By Greg Snodgrass
The Hayes School of Music (HSOM) at Appalachian State University announces the 50th anniversary celebration of its Cannon Music Camp, with a reunion to take place July 6–8. Past campers, faculty and staff will gather at the Broyhill Music Center on Appalachian’s campus to commemorate the event.
Reunion events include a concert given by current Cannon Music Camp faculty; a reception for camp alumni and guests; a reunion concert, which includes camp alumni; a banquet; and social time for former campers to become re-acquainted.
“I am constantly amazed at the number of people that are eager to talk to me about the Cannon Music Camp experience that changed their life and propelled them into a career in music,” said Dr. James Douthit, dean of the HSOM.
“Many professional musicians across the globe, some of whom matriculated to their collegiate studies in the Hayes School of Music and others who attended other institutions, fondly recall their experience in the Cannon Music Camp as a transformational moment in their path to becoming a musician,” he said.
The Cannon Music Camp is a three-week, music-filled retreat that offers a comprehensive course of musical instruction for student musicians who are rising high school freshmen to rising college freshmen, with intensive college preparatory work in performance and music theory.
Campers participate in daily ensemble rehearsals and music theory classes in an atmosphere that elevates the students’ musicianship. Each camper also receives one-on-one instruction from HSOM faculty in weekly private lessons.
Cannon Music Camp Director James G. Daugherty, who has been a part of the camp for the past 28 years, shared, “Ensuring that every student who attends camp has an opportunity to grow, learn and thrive in a positive musical environment with like-minded friends and a talented, caring faculty/staff is paramount to the Cannon Music Camp experience. I believe this is why our camp is as healthy today as it was that first summer in 1969.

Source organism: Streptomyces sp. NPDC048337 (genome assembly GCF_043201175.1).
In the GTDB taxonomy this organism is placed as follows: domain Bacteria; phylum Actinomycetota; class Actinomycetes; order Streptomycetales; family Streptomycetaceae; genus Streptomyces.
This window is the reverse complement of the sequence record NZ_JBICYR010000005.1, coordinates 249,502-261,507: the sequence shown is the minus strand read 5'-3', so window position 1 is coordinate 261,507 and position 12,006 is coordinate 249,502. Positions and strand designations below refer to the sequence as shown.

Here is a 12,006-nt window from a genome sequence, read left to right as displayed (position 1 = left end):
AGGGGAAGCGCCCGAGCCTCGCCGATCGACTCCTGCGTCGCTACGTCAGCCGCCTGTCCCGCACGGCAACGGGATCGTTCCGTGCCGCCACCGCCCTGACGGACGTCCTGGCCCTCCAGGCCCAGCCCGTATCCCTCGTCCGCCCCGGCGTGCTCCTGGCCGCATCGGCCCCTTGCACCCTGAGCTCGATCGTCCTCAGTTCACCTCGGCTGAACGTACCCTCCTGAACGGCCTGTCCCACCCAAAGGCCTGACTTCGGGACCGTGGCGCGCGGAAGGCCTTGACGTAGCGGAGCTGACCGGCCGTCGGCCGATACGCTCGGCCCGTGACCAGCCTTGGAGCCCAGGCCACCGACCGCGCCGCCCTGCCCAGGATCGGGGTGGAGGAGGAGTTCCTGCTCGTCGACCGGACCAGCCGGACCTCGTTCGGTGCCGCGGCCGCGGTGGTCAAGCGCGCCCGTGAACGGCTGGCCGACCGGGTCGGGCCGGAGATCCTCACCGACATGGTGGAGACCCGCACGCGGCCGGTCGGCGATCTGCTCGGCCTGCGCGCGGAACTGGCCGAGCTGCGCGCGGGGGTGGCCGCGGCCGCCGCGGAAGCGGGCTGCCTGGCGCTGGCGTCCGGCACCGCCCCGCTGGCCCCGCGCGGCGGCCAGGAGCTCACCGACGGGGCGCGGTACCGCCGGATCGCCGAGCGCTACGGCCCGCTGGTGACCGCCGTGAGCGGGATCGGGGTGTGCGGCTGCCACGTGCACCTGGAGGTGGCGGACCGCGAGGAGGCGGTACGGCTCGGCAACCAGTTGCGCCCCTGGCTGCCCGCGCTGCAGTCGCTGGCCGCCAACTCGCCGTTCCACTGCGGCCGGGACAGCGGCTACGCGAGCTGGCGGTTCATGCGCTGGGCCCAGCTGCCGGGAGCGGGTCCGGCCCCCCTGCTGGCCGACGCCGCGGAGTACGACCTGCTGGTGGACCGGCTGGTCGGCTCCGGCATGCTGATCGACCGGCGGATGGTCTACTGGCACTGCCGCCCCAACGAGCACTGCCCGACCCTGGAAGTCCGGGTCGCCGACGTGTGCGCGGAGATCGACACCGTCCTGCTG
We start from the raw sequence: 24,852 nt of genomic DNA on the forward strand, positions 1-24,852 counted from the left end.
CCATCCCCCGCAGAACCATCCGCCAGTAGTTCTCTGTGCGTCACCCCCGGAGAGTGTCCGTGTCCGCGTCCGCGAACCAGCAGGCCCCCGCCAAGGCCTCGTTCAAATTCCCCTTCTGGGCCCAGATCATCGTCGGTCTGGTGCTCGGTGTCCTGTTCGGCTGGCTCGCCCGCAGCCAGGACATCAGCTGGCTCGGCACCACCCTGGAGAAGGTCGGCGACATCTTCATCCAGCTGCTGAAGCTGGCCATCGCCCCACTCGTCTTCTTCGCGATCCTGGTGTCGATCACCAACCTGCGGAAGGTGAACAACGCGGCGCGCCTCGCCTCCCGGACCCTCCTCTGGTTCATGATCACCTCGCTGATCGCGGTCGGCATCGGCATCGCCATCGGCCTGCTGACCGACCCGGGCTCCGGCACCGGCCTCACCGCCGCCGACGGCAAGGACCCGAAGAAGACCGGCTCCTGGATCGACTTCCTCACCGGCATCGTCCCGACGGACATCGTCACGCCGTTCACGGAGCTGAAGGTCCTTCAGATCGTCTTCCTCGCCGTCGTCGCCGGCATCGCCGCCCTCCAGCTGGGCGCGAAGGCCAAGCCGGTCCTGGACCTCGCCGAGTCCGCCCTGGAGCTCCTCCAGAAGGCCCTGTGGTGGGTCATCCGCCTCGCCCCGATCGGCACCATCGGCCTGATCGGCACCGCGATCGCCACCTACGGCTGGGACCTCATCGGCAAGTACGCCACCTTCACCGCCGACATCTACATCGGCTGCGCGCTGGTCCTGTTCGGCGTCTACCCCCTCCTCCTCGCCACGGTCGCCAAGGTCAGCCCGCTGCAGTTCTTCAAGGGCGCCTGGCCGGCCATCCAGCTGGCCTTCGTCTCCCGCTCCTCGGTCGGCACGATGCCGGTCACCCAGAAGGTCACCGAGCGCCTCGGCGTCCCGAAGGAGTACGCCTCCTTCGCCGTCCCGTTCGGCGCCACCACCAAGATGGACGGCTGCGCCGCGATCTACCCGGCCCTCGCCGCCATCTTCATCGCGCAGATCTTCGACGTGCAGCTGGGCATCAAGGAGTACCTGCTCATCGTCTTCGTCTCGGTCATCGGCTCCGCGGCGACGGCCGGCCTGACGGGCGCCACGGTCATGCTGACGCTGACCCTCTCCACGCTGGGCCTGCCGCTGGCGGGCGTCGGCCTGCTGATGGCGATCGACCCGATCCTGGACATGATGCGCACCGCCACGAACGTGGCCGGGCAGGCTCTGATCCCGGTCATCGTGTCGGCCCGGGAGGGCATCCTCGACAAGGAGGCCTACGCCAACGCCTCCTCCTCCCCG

“The impact of Cannon is far-reaching and goes well beyond what happens inside the three-week camp experience,” he said. “Our camp changes students’ lives, one note at a time.”
Cannon Music Camp history
In the spring of 1968, after several years of discussion, a committee of music faculty members was appointed to develop a plan for the establishment of a summer music camp on Appalachian’s campus.
These members included Dr. Nicholas Erneston, then-dean of the College of Fine and Applied Arts; Dr. William Spencer, late professor emeritus of music who chaired Appalachian’s Department of Music from 1958 to 1972; HSOM Professor Emeritus Joseph Logan; and Drs. Charles L. Isley Jr., Walton Cole and MacWilliam Disbrow, all of whom are late professor emeriti of music in the HSOM.
A formal proposal indicating the rationale, operating procedures, instructional organization and budget was submitted in October 1968 to the university’s administration. On Jan. 9, 1969, Dr. William H. Plemmons, Appalachian’s second president, and Robert Allen, then-director of public affairs, met in Kannapolis with Charles A. Cannon, the late board chair of the Cannon Mills textile company.
Cannon donated $10,000 in support of the project, and the new summer music program at Appalachian was named Cannon Music Camp — both in memory of Cannon’s wife, Ruth Cannon, and in honor of Cannon.
According to Daugherty, approximately 135 students, representing six states, arrived on campus on July 13, 1969, to participate in the first session of the Cannon Music Camp. The camp faculty numbered some 17 members, assisted by 10 graduate music students who served as counselors.
In the 1969 session, the instructional program included symphony orchestra, concert band, concert choir, string orchestra and several small ensembles, Daugherty said. “Daily instruction was given in music theory and private instruction was provided in each instrumental area and in voice,” he added.
Over the past 50 years, 10,000 campers from 37 states and 13 countries have attended the camp.
The alumni concert to be held July 7 at 8 p.m. in the Broyhill Music Center’s Rosen Concert Hall is free and open to the public.